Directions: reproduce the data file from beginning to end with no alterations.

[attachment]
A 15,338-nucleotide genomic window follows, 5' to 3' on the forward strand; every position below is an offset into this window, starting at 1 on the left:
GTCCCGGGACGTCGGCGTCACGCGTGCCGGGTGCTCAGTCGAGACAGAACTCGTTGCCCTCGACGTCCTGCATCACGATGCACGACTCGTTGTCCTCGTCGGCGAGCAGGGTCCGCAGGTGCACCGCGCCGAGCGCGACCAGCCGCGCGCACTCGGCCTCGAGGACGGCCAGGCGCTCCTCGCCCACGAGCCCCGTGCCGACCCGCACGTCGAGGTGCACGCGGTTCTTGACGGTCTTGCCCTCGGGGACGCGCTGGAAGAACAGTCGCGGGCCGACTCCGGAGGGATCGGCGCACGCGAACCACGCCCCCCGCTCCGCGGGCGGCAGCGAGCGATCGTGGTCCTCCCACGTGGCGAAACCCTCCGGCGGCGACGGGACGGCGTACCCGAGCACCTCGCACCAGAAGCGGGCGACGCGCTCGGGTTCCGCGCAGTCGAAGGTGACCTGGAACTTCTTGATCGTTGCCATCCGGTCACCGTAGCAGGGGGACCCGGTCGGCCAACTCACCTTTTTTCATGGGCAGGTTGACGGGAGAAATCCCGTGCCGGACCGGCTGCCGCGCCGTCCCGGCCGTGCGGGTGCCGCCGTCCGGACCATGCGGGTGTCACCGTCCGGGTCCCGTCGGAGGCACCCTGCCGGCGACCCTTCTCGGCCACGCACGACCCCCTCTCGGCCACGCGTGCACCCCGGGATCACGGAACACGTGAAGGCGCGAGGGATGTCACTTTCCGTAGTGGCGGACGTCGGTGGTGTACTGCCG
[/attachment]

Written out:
A 15,338-nucleotide genomic window follows, 5' to 3' on the forward strand; every position below is an offset into this window, starting at 1 on the left:
GTCCCGGGACGTCGGCGTCACGCGTGCCGGGTGCTCAGTCGAGACAGAACTCGTTGCCCTCGACGTCCTGCATCACGATGCACGACTCGTTGTCCTCGTCGGCGAGCAGGGTCCGCAGGTGCACCGCGCCGAGCGCGACCAGCCGCGCGCACTCGGCCTCGAGGACGGCCAGGCGCTCCTCGCCCACGAGCCCCGTGCCGACCCGCACGTCGAGGTGCACGCGGTTCTTGACGGTCTTGCCCTCGGGGACGCGCTGGAAGAACAGTCGCGGGCCGACTCCGGAGGGATCGGCGCACGCGAACCACGCCCCCCGCTCCGCGGGCGGCAGCGAGCGATCGTGGTCCTCCCACGTGGCGAAACCCTCCGGCGGCGACGGGACGGCGTACCCGAGCACCTCGCACCAGAAGCGGGCGACGCGCTCGGGTTCCGCGCAGTCGAAGGTGACCTGGAACTTCTTGATCGTTGCCATCCGGTCACCGTAGCAGGGGGACCCGGTCGGCCAACTCACCTTTTTTCATGGGCAGGTTGACGGGAGAAATCCCGTGCCGGACCGGCTGCCGCGCCGTCCCGGCCGTGCGGGTGCCGCCGTCCGGACCATGCGGGTGTCACCGTCCGGGTCCCGTCGGAGGCACCCTGCCGGCGACCCTTCTCGGCCACGCACGACCCCCTCTCGGCCACGCGTGCACCCCGGGATCACGGAACACGTGAAGGCGCGAGGGATGTCACTTTCCGTAGTGGCGGACGTCGGTGGTGTACTGCCG